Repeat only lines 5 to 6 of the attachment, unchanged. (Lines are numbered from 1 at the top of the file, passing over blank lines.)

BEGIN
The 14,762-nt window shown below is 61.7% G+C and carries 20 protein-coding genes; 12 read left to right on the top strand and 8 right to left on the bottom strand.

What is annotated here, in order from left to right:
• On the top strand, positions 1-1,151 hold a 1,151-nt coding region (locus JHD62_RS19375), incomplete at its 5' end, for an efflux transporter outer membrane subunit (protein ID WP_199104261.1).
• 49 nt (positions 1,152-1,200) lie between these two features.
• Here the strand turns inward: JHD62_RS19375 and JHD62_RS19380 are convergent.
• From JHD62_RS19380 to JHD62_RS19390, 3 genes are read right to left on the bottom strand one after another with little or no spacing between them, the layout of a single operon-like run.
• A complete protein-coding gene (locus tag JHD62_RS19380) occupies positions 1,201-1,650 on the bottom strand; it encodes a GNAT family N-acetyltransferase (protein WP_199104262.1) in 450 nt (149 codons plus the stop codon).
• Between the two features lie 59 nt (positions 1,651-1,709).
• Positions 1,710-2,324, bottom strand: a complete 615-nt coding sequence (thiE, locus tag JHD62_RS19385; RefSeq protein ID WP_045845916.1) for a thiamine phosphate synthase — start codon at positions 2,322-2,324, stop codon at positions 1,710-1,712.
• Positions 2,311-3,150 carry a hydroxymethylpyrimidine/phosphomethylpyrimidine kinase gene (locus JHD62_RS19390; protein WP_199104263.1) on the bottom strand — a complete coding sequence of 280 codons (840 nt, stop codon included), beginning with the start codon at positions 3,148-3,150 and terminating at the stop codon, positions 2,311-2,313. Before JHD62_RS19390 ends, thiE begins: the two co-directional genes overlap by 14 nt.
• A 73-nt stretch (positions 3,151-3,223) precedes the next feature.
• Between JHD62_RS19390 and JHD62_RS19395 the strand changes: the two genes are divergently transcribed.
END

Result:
• Here the strand turns inward: JHD62_RS19375 and JHD62_RS19380 are convergent.
• From JHD62_RS19380 to JHD62_RS19390, 3 genes are read right to left on the bottom strand one after another with little or no spacing between them, the layout of a single operon-like run.